if anybody could help me out.
Few months ago I create, from shooting to editing a 2 minutes video for a eyeglasses lens company. No contract where signed from both part. They sent me the lenses, I did the shooting, the editing and sent the final video, what they actually ask and payed for.
I had in my hard drive a lot of footage that I did not use in the final video and I've uploaded it on Stock website.
Now the same company want to legally sue me because I use their product in the footage. I just want to clarify that on the lenses there is no logo, no brand and no special design, it's just a lens.
Re: Author rights for footage by Mark Suszko on Sep 3, 2015 at 8:38:33 pm
You're still on iffy ground, because you didn't design the particular lens or make it. Think of it as using music that was licensed by one client, then using it for free on another project, without paying any additional fees. A few music places will sometimes let you do something like that, but generally it isn't done and isn't legal.
When you do a work for hire, which is basically what we have here, at least in U.S. law, the client owns the finished product, you own the raw materials and the process or proprietary things like project files.
But: you can't use those materials elsewhere without the permission of that client. And they can't demand you give them up unless you okay it and/or get paid for it. Stalemate.
I would say, be sweet and conciliatory to them because they've got you dead to rights and you won't be able to afford the fight.
And next time, get everything IN WRITING, including who has the rights to what after the job is done.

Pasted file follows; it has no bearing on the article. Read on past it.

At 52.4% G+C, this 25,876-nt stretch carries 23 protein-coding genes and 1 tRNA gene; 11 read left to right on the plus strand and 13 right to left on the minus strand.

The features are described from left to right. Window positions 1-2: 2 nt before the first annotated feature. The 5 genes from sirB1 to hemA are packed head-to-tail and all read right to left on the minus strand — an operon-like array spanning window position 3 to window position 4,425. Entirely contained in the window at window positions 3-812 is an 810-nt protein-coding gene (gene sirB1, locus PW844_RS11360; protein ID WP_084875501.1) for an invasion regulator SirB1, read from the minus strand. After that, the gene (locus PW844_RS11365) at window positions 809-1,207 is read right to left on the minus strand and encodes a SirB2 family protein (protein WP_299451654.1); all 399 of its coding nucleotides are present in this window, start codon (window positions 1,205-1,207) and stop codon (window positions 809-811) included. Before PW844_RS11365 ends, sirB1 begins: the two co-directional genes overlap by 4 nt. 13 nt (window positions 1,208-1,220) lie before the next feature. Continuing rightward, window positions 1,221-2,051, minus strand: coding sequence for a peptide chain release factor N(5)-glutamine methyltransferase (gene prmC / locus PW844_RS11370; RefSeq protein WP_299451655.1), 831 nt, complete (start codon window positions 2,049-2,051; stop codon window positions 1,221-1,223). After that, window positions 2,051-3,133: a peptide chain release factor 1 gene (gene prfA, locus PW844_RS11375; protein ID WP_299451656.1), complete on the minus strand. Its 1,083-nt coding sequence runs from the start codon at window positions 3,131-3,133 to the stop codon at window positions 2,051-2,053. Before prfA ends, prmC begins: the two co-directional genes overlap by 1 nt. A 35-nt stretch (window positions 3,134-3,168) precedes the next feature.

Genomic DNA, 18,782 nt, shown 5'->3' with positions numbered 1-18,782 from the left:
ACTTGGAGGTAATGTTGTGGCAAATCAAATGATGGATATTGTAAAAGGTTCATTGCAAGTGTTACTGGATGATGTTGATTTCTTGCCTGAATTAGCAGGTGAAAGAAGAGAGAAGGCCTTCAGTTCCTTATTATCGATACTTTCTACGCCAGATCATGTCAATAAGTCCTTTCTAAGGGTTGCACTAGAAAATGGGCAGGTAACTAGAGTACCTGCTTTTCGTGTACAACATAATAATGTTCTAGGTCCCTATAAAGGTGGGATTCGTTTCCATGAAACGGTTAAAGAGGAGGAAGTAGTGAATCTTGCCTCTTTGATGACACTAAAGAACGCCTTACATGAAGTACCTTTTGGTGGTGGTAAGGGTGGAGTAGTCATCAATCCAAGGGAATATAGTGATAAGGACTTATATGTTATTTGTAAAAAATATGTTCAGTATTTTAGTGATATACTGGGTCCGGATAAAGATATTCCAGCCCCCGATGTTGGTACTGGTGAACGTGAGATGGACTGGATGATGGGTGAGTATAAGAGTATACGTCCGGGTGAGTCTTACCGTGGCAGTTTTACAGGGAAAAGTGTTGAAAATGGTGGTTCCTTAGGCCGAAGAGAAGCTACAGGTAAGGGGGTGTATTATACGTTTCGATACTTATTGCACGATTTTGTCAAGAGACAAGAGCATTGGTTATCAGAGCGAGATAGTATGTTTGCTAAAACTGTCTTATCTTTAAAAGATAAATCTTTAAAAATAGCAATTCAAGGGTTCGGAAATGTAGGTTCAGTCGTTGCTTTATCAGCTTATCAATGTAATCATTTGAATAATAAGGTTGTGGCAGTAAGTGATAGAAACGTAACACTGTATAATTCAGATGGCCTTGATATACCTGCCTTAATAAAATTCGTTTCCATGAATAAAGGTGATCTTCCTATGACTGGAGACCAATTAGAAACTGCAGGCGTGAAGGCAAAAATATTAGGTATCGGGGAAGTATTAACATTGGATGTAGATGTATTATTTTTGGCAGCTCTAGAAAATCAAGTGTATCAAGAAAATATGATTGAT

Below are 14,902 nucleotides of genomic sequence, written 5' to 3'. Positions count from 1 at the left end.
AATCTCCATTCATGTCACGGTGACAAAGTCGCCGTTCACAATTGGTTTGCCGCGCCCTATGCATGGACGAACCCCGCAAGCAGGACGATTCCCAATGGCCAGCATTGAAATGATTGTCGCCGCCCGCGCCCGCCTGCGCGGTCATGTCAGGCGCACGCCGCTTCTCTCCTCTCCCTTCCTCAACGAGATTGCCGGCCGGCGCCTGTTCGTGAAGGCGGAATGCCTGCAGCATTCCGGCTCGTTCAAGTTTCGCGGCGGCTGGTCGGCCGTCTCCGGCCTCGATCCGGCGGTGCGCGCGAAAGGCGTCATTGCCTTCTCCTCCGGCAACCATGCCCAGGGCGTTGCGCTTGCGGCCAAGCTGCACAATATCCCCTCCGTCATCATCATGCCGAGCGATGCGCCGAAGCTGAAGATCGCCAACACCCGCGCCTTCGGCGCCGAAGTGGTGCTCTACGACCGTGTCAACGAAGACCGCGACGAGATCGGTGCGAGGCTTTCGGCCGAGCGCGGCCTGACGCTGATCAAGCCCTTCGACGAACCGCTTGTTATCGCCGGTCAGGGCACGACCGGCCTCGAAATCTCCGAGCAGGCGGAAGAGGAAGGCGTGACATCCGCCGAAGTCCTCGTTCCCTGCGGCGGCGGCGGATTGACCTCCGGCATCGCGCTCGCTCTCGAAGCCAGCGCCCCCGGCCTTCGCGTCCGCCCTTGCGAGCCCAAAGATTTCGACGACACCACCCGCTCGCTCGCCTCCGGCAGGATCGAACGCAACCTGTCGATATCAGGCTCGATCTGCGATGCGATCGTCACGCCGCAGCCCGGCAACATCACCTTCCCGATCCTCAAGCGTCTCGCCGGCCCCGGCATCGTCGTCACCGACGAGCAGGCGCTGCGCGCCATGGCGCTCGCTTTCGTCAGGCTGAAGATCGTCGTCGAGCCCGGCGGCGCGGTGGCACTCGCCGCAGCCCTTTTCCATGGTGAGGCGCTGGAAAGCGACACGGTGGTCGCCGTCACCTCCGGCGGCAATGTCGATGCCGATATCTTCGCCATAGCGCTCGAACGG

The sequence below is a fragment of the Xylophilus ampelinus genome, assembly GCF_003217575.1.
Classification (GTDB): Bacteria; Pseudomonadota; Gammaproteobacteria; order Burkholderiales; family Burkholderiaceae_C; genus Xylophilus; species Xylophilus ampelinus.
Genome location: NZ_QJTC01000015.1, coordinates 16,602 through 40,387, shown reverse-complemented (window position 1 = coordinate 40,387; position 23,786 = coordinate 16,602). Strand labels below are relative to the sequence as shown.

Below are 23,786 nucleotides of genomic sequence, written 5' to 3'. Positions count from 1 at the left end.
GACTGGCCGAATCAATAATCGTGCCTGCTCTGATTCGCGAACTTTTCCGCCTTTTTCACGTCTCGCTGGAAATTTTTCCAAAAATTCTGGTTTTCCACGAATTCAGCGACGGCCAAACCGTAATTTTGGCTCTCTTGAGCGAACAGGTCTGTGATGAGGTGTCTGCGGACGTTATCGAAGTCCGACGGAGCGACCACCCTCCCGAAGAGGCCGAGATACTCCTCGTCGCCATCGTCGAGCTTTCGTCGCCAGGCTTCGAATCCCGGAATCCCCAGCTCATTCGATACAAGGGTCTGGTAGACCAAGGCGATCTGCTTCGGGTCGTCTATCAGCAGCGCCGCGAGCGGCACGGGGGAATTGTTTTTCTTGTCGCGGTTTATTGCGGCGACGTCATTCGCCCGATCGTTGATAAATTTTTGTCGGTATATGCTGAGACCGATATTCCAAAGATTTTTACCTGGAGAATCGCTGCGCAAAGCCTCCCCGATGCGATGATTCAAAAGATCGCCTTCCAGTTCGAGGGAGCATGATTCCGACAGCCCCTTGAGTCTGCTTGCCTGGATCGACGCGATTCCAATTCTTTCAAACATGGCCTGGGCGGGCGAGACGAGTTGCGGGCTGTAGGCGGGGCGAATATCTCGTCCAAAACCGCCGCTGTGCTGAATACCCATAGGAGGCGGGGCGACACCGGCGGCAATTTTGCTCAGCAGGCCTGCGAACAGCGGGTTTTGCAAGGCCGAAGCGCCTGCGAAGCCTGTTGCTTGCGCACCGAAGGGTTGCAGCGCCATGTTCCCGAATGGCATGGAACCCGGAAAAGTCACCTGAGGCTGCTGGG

Seems that is not simple at all.
Let's take another example. I got some footage on Stock site: a close up of my wife's hands typing on a keyboard. You can reconize that is an Aplle product by the desing but there is no logo or brand. And this kind of footage is totally fine.
After I finish the video for this company, they did not want the lenses back. So in a way, I've become the owner. What could stop me to organize another shooting and use the same lenses for some extra footage?
Re: Author rights for footage by Mark Suszko on Sep 4, 2015 at 12:42:29 pm
The size of your legal defense fund?
Anybody can sue anybody for anything. You could be dragged into court, so, do you have the time and money to fight this, regardless of being in the right or in the wrong. Is your legal position strong enough to discourage the lens company from pressing charges? IMO, no.
In your Apple keyboard example, you bought the keyboard. Did you buy the lenses?
Re: Author rights for footage by John Baumchen on Sep 9, 2015 at 3:22:06 am
Unless U.S. Copyright law has changed, the absence of a "specific" clause that says the job is a work for hire, all rights go to the creator. If there is no contract, then there can be no specific clause that states that the work is on a work for hire basis. The client has no rights to the footage, and unless I'm mistaken, if there are no distinguishing features on the lenses appearing on camera that one could easily associate with the manufacturer, then you only have footage of lenses.